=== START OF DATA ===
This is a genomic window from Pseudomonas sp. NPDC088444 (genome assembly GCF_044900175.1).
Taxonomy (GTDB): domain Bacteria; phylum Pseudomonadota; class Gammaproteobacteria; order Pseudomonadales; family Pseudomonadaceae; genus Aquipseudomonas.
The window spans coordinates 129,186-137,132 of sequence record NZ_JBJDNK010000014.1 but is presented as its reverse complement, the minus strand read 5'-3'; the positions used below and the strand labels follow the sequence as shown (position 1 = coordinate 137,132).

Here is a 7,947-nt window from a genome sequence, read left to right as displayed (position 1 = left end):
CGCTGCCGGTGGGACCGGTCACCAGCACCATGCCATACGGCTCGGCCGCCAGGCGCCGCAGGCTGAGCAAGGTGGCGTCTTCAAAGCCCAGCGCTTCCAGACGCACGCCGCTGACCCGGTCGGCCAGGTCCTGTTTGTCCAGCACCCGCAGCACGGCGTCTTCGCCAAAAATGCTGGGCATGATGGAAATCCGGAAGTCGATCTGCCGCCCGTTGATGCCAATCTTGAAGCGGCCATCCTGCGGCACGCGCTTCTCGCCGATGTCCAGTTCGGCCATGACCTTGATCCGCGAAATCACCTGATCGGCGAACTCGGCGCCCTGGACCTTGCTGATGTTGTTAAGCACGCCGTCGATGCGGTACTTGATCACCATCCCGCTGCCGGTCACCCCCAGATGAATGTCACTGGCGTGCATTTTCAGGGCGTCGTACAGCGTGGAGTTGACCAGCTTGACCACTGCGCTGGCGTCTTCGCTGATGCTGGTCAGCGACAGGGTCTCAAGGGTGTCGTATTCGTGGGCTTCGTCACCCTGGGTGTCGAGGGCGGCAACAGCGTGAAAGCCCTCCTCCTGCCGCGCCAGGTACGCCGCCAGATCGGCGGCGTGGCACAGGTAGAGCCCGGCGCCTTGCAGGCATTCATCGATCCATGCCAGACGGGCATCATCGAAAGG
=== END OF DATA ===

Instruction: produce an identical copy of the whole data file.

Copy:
This is a genomic window from Pseudomonas sp. NPDC088444 (genome assembly GCF_044900175.1).
Taxonomy (GTDB): domain Bacteria; phylum Pseudomonadota; class Gammaproteobacteria; order Pseudomonadales; family Pseudomonadaceae; genus Aquipseudomonas.
The window spans coordinates 129,186-137,132 of sequence record NZ_JBJDNK010000014.1 but is presented as its reverse complement, the minus strand read 5'-3'; the positions used below and the strand labels follow the sequence as shown (position 1 = coordinate 137,132).

Here is a 7,947-nt window from a genome sequence, read left to right as displayed (position 1 = left end):
CGCTGCCGGTGGGACCGGTCACCAGCACCATGCCATACGGCTCGGCCGCCAGGCGCCGCAGGCTGAGCAAGGTGGCGTCTTCAAAGCCCAGCGCTTCCAGACGCACGCCGCTGACCCGGTCGGCCAGGTCCTGTTTGTCCAGCACCCGCAGCACGGCGTCTTCGCCAAAAATGCTGGGCATGATGGAAATCCGGAAGTCGATCTGCCGCCCGTTGATGCCAATCTTGAAGCGGCCATCCTGCGGCACGCGCTTCTCGCCGATGTCCAGTTCGGCCATGACCTTGATCCGCGAAATCACCTGATCGGCGAACTCGGCGCCCTGGACCTTGCTGATGTTGTTAAGCACGCCGTCGATGCGGTACTTGATCACCATCCCGCTGCCGGTCACCCCCAGATGAATGTCACTGGCGTGCATTTTCAGGGCGTCGTACAGCGTGGAGTTGACCAGCTTGACCACTGCGCTGGCGTCTTCGCTGATGCTGGTCAGCGACAGGGTCTCAAGGGTGTCGTATTCGTGGGCTTCGTCACCCTGGGTGTCGAGGGCGGCAACAGCGTGAAAGCCCTCCTCCTGCCGCGCCAGGTACGCCGCCAGATCGGCGGCGTGGCACAGGTAGAGCCCGGCGCCTTGCAGGCATTCATCGATCCATGCCAGACGGGCATCATCGAAAGG